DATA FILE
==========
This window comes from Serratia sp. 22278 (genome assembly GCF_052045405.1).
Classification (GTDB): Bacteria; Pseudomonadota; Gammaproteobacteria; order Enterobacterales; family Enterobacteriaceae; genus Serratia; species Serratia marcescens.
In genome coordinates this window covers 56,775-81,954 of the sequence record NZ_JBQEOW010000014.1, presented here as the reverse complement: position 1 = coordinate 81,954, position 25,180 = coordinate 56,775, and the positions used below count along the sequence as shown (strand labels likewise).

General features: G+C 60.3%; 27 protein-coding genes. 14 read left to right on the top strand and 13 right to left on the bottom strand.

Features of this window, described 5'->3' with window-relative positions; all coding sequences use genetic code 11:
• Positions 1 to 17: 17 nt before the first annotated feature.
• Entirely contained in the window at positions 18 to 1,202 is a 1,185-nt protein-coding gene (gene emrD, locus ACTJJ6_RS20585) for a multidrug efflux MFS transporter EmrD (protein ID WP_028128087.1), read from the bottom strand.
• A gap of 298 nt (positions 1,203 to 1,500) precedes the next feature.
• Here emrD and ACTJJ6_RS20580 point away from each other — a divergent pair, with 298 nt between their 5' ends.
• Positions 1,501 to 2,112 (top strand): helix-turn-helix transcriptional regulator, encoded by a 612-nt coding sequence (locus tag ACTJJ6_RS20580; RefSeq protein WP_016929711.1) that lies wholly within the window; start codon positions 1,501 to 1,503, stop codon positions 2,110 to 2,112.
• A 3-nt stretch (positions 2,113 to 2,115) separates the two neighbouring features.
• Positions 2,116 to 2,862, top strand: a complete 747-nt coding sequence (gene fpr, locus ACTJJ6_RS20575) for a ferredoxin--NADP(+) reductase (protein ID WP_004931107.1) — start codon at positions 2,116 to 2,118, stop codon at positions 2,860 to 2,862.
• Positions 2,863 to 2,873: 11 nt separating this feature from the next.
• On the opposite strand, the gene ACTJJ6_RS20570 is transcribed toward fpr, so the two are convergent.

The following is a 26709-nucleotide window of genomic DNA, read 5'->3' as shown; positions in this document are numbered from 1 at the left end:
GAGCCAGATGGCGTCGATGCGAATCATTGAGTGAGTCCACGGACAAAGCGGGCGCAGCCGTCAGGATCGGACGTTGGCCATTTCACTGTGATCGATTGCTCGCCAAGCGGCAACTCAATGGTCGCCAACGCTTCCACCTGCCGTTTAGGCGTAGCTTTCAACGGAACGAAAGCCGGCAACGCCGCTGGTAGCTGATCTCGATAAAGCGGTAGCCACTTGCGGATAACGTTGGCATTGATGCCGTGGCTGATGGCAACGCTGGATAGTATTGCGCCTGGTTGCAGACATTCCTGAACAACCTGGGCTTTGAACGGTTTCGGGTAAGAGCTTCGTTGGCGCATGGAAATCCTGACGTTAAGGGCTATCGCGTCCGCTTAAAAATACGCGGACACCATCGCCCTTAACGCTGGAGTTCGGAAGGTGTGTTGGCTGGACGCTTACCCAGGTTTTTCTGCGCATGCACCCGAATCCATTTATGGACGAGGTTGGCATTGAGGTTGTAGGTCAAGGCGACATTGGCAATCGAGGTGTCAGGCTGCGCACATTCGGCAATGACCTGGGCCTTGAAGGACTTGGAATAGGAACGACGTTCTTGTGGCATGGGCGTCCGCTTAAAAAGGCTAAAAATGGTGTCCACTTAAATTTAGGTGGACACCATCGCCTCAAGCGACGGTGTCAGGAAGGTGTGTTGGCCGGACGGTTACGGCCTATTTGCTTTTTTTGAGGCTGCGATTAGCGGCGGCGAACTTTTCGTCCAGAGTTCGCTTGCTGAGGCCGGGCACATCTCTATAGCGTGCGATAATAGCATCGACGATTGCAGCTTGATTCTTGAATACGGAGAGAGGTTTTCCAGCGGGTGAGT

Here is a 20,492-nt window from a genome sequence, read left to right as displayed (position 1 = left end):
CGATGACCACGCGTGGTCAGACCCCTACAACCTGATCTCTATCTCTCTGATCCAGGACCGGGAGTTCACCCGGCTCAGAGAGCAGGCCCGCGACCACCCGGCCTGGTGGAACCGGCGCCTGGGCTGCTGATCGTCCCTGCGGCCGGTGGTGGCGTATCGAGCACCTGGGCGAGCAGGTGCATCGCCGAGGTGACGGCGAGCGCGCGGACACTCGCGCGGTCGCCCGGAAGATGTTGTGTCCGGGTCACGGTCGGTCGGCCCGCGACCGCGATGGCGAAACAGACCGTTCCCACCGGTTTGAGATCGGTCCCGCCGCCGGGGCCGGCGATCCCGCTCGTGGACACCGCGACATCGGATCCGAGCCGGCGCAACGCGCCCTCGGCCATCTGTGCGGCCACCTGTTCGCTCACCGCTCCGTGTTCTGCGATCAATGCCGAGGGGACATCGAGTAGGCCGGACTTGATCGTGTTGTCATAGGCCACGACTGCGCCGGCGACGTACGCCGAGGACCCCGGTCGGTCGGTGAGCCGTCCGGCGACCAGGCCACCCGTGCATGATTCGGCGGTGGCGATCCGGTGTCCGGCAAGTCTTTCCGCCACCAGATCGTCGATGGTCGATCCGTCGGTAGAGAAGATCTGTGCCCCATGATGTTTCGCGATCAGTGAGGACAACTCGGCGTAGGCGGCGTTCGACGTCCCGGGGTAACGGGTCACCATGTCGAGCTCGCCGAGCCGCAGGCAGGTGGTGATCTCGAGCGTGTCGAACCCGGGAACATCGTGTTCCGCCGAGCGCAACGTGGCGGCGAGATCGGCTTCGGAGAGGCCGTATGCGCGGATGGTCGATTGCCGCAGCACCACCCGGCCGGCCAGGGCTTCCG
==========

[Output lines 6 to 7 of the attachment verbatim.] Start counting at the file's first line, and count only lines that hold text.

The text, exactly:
• Positions 1 to 17: 17 nt before the first annotated feature.
• Entirely contained in the window at positions 18 to 1,202 is a 1,185-nt protein-coding gene (gene emrD, locus ACTJJ6_RS20585) for a multidrug efflux MFS transporter EmrD (protein ID WP_028128087.1), read from the bottom strand.